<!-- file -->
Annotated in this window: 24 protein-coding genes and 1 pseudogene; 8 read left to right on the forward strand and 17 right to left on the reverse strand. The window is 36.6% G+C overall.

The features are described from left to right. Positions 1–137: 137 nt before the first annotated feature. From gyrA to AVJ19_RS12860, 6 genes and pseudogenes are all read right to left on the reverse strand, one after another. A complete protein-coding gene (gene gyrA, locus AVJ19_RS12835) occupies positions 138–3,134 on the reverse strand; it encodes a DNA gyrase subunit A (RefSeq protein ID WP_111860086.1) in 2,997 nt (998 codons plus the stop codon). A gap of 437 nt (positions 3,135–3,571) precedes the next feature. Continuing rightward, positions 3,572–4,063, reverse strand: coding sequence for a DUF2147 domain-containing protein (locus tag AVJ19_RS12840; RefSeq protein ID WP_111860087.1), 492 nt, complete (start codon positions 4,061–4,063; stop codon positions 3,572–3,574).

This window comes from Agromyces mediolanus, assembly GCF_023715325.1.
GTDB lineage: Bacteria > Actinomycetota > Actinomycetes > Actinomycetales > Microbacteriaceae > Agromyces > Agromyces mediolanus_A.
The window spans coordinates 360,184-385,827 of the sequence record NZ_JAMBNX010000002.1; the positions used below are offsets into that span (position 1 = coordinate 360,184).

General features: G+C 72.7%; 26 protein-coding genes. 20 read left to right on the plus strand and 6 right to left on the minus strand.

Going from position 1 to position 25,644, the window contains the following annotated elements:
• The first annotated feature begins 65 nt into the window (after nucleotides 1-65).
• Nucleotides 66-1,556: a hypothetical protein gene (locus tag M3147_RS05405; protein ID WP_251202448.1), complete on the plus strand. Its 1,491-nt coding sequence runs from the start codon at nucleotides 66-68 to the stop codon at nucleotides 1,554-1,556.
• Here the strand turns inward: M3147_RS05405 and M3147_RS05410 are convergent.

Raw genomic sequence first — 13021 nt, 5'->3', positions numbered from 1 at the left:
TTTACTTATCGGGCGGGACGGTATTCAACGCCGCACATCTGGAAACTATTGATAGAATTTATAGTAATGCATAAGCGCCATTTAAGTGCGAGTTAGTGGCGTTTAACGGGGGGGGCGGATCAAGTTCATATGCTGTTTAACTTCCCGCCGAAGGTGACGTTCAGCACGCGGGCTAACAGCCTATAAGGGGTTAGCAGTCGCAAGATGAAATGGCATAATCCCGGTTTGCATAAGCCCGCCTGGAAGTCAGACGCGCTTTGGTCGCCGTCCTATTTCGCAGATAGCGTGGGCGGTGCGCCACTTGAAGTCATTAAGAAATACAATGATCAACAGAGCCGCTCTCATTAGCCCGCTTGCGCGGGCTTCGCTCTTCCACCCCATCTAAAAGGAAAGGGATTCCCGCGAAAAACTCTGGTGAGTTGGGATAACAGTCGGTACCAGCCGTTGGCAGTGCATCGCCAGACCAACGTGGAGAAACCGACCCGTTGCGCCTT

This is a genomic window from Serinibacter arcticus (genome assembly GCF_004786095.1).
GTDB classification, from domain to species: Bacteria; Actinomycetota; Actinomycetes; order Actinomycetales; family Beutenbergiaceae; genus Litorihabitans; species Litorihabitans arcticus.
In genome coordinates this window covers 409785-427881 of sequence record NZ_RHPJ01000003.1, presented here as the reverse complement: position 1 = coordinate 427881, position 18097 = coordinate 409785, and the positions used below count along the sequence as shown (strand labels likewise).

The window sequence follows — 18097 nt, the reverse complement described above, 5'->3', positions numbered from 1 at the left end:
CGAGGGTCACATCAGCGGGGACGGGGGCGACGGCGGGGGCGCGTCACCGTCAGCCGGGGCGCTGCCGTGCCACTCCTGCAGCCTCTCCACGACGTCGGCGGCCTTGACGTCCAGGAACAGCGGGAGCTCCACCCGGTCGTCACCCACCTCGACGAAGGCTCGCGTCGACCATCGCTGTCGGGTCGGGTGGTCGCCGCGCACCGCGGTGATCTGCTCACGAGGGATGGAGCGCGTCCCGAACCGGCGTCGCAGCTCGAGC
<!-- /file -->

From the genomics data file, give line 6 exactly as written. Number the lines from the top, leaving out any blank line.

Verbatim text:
General features: G+C 72.7%; 26 protein-coding genes. 20 read left to right on the plus strand and 6 right to left on the minus strand.